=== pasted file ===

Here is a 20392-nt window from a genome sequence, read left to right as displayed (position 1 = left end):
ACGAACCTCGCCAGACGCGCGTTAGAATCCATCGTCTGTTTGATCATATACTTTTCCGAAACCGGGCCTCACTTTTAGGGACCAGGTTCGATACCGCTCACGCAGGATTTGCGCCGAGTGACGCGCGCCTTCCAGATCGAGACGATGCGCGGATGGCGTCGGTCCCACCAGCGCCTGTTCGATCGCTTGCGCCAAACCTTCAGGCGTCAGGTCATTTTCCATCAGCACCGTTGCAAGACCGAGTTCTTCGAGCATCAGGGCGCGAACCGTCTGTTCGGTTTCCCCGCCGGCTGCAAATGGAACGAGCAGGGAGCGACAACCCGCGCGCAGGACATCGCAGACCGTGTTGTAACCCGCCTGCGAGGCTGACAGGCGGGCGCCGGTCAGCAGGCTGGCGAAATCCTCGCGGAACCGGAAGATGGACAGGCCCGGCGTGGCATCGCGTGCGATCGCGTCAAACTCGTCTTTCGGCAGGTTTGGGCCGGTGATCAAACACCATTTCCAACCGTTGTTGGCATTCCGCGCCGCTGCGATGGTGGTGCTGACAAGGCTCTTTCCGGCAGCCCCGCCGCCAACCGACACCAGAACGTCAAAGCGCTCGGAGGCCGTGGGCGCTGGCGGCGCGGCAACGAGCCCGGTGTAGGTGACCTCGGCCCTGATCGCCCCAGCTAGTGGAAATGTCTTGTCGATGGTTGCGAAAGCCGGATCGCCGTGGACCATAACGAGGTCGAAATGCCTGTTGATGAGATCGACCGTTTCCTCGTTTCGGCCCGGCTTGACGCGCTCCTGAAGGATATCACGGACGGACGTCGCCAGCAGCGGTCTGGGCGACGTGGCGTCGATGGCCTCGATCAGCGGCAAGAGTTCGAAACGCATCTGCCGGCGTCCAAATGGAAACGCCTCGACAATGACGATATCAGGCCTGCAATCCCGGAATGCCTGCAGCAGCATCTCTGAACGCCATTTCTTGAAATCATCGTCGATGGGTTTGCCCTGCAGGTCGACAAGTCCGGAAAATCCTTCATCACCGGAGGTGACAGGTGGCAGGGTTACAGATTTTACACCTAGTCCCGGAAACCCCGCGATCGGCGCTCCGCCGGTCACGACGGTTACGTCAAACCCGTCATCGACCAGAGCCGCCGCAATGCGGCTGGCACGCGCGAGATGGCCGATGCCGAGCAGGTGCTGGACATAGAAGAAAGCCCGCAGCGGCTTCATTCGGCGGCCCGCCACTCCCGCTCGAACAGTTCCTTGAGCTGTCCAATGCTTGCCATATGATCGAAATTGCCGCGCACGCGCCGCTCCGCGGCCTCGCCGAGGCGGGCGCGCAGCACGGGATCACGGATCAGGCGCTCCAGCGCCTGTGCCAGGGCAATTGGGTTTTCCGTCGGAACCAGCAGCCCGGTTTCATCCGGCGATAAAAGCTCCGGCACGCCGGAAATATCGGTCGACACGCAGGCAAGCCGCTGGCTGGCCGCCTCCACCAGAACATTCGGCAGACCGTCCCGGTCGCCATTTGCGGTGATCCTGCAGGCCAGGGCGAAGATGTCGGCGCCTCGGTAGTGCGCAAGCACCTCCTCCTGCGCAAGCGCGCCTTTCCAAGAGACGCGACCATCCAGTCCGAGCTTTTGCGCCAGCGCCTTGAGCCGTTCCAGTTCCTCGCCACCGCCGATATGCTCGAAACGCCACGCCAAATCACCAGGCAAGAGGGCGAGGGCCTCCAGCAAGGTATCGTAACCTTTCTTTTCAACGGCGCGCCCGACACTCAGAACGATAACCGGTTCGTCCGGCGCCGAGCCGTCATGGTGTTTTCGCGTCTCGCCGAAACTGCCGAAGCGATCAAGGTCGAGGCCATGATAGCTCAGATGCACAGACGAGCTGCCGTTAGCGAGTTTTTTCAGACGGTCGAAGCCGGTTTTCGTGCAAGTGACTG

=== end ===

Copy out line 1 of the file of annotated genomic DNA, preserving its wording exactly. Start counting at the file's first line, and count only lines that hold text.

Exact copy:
Here is a 20392-nt window from a genome sequence, read left to right as displayed (position 1 = left end):